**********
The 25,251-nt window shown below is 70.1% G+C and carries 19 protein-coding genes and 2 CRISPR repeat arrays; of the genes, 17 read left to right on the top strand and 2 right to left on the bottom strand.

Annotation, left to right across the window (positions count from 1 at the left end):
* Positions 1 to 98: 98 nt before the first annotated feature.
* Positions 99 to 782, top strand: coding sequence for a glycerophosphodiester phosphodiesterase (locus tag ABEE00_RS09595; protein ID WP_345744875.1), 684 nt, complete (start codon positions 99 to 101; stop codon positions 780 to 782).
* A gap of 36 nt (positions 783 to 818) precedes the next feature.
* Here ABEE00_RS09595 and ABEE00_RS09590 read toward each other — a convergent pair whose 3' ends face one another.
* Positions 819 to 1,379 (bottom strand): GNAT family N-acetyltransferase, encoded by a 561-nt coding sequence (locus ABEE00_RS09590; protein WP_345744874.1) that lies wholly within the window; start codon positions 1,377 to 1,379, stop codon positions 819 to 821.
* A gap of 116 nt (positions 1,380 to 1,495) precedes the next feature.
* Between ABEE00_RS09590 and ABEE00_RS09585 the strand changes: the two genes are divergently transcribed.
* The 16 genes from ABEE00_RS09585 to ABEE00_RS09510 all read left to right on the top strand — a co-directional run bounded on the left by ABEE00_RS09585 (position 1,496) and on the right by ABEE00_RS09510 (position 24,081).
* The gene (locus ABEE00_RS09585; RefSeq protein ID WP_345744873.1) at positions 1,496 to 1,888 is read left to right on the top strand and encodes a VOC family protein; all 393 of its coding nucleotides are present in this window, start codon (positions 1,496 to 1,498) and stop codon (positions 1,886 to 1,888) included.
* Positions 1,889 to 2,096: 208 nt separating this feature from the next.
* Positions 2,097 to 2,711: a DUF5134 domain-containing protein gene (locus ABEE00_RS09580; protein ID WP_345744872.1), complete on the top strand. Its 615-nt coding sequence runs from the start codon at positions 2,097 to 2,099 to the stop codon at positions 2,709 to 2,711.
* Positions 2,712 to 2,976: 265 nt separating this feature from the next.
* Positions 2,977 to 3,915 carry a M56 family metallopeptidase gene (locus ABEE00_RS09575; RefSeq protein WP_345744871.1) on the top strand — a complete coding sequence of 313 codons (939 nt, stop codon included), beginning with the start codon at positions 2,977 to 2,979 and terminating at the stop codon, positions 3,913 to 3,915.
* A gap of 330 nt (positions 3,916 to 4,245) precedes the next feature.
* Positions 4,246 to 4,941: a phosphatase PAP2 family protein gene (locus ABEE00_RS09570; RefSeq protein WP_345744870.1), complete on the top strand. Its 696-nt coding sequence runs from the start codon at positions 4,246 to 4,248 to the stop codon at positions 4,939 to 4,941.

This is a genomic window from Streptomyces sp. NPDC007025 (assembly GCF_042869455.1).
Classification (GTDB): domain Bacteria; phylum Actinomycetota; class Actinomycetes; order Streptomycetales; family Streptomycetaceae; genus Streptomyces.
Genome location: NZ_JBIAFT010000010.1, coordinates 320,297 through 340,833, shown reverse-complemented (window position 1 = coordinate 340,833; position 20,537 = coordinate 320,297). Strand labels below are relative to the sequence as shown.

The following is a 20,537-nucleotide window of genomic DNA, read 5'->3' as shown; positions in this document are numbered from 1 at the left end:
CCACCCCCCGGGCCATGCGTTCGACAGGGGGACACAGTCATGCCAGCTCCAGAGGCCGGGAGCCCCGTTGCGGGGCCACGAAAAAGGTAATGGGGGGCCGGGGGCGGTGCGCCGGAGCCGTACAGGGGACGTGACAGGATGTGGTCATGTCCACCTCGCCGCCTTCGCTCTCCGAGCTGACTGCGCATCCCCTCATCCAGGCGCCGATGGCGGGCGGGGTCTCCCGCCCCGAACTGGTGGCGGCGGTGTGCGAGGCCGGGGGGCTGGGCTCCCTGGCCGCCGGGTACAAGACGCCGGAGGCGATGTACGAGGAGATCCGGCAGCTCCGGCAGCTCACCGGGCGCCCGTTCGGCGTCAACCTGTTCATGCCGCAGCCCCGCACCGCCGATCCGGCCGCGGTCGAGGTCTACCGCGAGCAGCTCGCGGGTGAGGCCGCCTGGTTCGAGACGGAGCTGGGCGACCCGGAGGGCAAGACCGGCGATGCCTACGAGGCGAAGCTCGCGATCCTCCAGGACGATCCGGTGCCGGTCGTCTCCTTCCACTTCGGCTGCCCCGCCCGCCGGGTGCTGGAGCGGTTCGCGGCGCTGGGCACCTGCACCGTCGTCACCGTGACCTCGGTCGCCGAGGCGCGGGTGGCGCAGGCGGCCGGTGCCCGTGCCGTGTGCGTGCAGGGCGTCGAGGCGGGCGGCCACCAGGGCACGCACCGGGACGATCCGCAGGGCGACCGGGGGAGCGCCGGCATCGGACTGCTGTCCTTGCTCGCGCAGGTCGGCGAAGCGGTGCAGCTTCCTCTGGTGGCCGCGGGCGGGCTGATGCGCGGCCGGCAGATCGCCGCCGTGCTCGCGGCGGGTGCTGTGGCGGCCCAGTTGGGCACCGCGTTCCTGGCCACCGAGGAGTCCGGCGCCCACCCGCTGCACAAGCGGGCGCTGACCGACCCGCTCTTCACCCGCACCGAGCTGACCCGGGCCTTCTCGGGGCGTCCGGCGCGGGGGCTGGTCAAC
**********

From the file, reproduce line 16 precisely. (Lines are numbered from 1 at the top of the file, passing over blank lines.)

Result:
* A gap of 330 nt (positions 3,916 to 4,245) precedes the next feature.